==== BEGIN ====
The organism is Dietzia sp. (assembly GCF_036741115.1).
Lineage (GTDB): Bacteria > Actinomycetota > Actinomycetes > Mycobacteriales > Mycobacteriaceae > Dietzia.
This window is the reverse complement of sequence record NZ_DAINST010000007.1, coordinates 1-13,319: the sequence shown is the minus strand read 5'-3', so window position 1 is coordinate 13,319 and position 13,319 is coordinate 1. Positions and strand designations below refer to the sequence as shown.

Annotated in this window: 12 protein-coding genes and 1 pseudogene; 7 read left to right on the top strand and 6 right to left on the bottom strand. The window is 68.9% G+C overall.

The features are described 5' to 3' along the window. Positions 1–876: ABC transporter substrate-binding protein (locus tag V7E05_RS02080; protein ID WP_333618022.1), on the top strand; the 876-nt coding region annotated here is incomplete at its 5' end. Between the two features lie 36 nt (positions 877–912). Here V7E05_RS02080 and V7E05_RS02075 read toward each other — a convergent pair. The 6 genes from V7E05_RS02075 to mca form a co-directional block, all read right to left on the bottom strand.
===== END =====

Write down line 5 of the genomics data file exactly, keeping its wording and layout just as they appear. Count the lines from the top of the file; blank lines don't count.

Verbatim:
The features are described 5' to 3' along the window. Positions 1–876: ABC transporter substrate-binding protein (locus tag V7E05_RS02080; protein ID WP_333618022.1), on the top strand; the 876-nt coding region annotated here is incomplete at its 5' end. Between the two features lie 36 nt (positions 877–912). Here V7E05_RS02080 and V7E05_RS02075 read toward each other — a convergent pair. The 6 genes from V7E05_RS02075 to mca form a co-directional block, all read right to left on the bottom strand.